CBI Raids Its Own Headquarters: The Fight Within, Explained 

CBI Raids Its Own Headquarters: The Fight Within, Explained 

by Swarajya Staff - Monday, October 22, 2018 07:34 PM IST
CBI Raids Its Own Headquarters: The Fight Within, Explained CBI Director Alok Verma (Ramesh Sharma/India Today Group/Getty Images) and Special Director Rakesh Asthana (Arun Sharma/Hindustan Times via Getty Images).
  • As the CBI raids the CBI office, here is everything you need to know about the case

Before we get to the story behind the drama unfolding at the CBI headquarters, here is a list of the important characters of this power ‘play’.

Alok Verma: CBI Director

Rakesh Asthana: Special Director accused of taking a bribe.

Sathish Sana: Has accused Asthana of seeking bribe.

Moin Qureshi: Businessman close to UPA.

Manoj Prasad and Somesh Prasad: Middlemen

The fight between the Central Bureau of Investigation (CBI) director Alok Verma and special director Rakesh Asthana, the first and second in command of the organisation, respectively, seems to have taken an ugly turn with the agency filing an FIR against the latter, naming him as an accused in a bribery case.

In its FIR, the CBI has alleged that Asthana took a bribe of Rs 3 crore to settle a case against a Hyderabad-based businessman, Sathish Sana, whose name had come up during an investigation in the Moin Qureshi case. Moin Qureshi, an Uttar Pradesh-based meat exporter allegedly close to the United Progressive Alliance (UPA) chairperson Sonia Gandhi, has been under the lens of various Indian agencies since 2014. He has been accused by the Enforcement Directorate of remitting funds through hawala channels to Dubai, London, and a few other destinations in Europe. Qureshi is believed to have had links with UPA-era CBI director A P Singh. Sana, reports say, is a key witness for the CBI and the ED in various cases against Qureshi.

The case against Asthana is based on a complaint filed by Sana. Other people named by Sana in the complaint include a deputy superintendent of police-rank CBI official, Devendra Kumar, middleman Manoj Prasad and his brother Somesh Prasad. Asthana was leading the investigation against Sana.

The CBI has claimed in its FIR that Manoj Prasad and Somesh Prasad had met Sana in Dubai and claimed that they would settle the case with him with the help of a CBI officer. After this, one of the two called an officer in the CBI, who claimed over the phone that he would settle the case for a bribe of Rs 5 crore and demanded Rs 3 crore from Sana in advance for the task. Sana was told by the duo that the officer he had spoken to was Asthana. To make him believe in the proposal, they showed him the WhatsApp display picture on the account belonging to the number they had called on.

Sana claims that he paid Rs 1 crore to Manoj Prasad at his office in Dubai and arrange payment of an amount of Rs 1.95 crore in Delhi in December 2017. Despite this, he says, he got a notice from the agency in the case in February. On raising the issue with the middlemen, he was asked to pay the remaining part of the bribe.

According to various reports, the investigating officer in the Qureshi money laundering case moved a proposal on 12 September for custodial interrogation of Sana. Asthana is said to have approved the proposal on 20 September.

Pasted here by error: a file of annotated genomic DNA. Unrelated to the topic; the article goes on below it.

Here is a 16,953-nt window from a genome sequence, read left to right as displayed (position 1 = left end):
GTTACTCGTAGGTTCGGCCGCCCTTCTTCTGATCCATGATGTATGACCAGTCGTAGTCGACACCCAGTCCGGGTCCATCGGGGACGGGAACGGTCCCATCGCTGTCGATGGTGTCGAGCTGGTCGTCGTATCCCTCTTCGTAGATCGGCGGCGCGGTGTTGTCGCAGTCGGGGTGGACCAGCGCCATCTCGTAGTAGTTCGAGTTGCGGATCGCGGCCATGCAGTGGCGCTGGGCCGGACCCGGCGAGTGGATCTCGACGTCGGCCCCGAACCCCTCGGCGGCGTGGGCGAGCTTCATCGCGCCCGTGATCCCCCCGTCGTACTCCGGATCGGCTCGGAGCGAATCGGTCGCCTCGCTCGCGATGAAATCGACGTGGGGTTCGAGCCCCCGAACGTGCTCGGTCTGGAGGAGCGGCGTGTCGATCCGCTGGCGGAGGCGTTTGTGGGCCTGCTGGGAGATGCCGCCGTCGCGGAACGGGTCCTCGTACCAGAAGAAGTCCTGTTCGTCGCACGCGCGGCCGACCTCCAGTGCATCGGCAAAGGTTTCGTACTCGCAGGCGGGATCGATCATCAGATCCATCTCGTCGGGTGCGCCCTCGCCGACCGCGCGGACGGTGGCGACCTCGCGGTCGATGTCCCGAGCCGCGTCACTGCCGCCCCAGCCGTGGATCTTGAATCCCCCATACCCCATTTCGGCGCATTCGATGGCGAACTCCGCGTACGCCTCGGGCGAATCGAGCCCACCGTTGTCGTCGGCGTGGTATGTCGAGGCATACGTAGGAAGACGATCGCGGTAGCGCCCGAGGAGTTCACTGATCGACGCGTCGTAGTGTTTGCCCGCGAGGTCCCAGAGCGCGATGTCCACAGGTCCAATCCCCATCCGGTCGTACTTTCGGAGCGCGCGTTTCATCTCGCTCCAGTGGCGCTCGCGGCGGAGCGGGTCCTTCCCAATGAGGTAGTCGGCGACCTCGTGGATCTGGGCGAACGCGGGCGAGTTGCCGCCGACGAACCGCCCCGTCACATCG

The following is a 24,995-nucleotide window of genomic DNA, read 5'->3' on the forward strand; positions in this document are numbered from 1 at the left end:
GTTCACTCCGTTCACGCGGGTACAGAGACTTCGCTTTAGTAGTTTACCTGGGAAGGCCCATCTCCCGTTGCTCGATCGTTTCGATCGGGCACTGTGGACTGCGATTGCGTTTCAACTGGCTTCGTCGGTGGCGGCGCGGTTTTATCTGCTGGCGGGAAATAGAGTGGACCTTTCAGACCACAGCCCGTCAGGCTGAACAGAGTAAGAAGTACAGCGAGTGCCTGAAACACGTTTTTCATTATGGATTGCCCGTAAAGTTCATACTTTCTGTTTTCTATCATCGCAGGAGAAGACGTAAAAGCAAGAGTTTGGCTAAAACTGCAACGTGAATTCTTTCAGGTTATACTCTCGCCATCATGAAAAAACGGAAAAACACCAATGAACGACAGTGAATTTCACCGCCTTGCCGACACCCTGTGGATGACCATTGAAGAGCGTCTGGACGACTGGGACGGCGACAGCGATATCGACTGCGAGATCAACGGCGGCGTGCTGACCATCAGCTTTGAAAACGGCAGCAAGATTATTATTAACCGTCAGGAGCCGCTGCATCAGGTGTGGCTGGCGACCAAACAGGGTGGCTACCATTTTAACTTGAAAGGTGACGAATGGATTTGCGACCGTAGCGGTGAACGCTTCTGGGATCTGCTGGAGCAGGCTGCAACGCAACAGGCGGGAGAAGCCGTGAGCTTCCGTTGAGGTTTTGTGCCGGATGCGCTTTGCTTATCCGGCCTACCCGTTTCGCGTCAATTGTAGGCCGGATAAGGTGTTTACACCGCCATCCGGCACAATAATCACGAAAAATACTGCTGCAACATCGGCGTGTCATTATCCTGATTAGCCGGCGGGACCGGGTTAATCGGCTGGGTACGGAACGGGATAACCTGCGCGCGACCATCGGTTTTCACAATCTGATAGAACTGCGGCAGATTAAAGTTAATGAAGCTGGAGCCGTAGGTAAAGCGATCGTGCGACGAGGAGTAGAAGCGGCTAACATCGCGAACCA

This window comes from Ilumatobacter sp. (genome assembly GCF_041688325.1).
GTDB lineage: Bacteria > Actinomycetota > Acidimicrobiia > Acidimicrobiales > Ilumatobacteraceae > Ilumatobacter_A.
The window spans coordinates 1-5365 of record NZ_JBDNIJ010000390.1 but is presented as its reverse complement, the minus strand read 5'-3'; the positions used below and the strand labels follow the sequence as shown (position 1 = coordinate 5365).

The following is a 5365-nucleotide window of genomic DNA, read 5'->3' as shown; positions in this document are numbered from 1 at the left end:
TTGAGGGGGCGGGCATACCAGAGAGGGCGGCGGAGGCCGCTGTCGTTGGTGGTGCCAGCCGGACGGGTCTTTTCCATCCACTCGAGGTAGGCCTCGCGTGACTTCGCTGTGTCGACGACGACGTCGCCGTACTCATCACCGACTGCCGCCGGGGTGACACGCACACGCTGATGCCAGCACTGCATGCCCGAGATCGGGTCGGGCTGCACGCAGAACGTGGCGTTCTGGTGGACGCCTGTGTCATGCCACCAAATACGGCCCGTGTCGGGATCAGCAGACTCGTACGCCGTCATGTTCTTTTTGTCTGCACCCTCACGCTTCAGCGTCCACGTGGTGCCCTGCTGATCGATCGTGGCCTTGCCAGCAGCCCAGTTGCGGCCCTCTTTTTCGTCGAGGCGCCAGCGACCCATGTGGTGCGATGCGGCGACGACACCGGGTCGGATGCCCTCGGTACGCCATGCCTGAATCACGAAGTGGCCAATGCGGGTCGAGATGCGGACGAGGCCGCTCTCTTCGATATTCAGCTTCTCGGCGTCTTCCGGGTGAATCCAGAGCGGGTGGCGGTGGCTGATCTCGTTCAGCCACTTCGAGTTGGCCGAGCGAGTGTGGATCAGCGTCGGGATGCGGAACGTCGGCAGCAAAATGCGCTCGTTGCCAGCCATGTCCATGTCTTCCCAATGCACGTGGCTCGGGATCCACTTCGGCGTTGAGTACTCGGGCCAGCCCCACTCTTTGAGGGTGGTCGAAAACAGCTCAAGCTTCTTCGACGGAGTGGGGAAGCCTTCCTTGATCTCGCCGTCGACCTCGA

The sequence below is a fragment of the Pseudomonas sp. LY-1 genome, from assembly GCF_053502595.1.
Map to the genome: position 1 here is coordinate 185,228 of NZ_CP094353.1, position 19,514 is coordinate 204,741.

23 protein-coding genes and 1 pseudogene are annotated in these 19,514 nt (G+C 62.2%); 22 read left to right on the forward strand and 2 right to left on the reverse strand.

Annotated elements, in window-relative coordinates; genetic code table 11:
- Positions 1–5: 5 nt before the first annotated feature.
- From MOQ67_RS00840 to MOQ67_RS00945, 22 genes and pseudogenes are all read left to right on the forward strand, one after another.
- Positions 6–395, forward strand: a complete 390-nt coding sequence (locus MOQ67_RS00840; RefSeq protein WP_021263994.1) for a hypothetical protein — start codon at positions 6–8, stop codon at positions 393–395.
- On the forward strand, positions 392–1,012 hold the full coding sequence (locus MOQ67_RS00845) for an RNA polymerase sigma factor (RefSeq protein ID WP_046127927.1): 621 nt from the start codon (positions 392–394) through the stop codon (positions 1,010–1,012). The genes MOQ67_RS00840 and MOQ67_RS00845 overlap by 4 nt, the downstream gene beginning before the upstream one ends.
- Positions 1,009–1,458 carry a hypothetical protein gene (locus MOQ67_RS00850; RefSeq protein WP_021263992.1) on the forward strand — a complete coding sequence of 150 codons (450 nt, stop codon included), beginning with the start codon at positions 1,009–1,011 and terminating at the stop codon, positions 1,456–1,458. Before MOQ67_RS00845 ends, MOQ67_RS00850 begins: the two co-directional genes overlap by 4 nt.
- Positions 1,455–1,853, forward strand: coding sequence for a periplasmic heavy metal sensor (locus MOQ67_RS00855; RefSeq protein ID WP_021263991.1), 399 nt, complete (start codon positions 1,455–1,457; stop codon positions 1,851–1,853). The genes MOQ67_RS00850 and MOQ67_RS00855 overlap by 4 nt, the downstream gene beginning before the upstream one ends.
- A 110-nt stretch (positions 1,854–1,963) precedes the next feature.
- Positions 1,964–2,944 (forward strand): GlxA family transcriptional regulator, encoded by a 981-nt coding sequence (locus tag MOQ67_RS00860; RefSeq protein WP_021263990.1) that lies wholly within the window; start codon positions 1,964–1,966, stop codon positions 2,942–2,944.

“I told Manoj about this, to which he replied that this all is happening due to non-payment of balance of amount Rs 2 crore, to which I replied that the same will be made soon,” reads the statement given by Sathish Sana.

He claims that the remaining amount was paid to the middlemen in October.

In his defence, Asthana has accused CBI director Verma of instructing him not to examine Sana when he was summoned for questioning. In a letter to the cabinet secretariat, he as cited 10 instances of interference from Verma in the case.

However, according to the Economic Times, the Special Investigation Team under Asthana had managed to question Sana on 3 October. During the questioning, the daily says, Sana claims to have links with Verma through a senior Member of Parliament (MP) of Telugu Desam Party.

Manoj Prasad, one of the two middlemen, was arrested on 16 October. He has claimed that the bribes were being paid to Asthana on behalf of Qureshi. He has brought the number two of the Research and Analysis Wing (R&AW), Samant Kumar Goel, into the scene, alleging that he met Qureshi often and helped him get in touch with Asthana. The R&AW officer, however, has not been named by the CBI in the FIR.

On 19 October, three days after the CBI filed an FIR against him for allegedly taking a bribe from Sana, the case was taken away from Asthana.

To sum up, the CBI under Verma has accused Asthana of taking a bribe from Sana. Asthana, in response, has charged Verma with trying to scuttle the probe.

In the latest round, the CBI has raided its own headquarters and is reported to have arrested special director Asthana in the case.

The tussle between Asthana and Verma is not news. The two have been at loggerheads for some time now. In July, Verma, who was in Uruguay to attend an Interpol meeting, had instructed a junior officer to inform the Chief Vigilance Commissioner that Asthana was not authorised to attend a CBI selection committee meeting, necessary to induct new officers into the CBI, in his absence. Verma had also objected to Asthana’s appointment as special director in the CBI.

The internal rivalry seems to be fuelled by conflicting views on the Sandesara Group case, which involves around Rs 5,000 crore bank fraud. Asthana has been accused of involvement in this case and is reportedly under investigation. The Hindustan Times reported in September this year that Asthana believes the CBI has evidence that could have cleared his name in the case, but chose not to present it at the behest of Verma.

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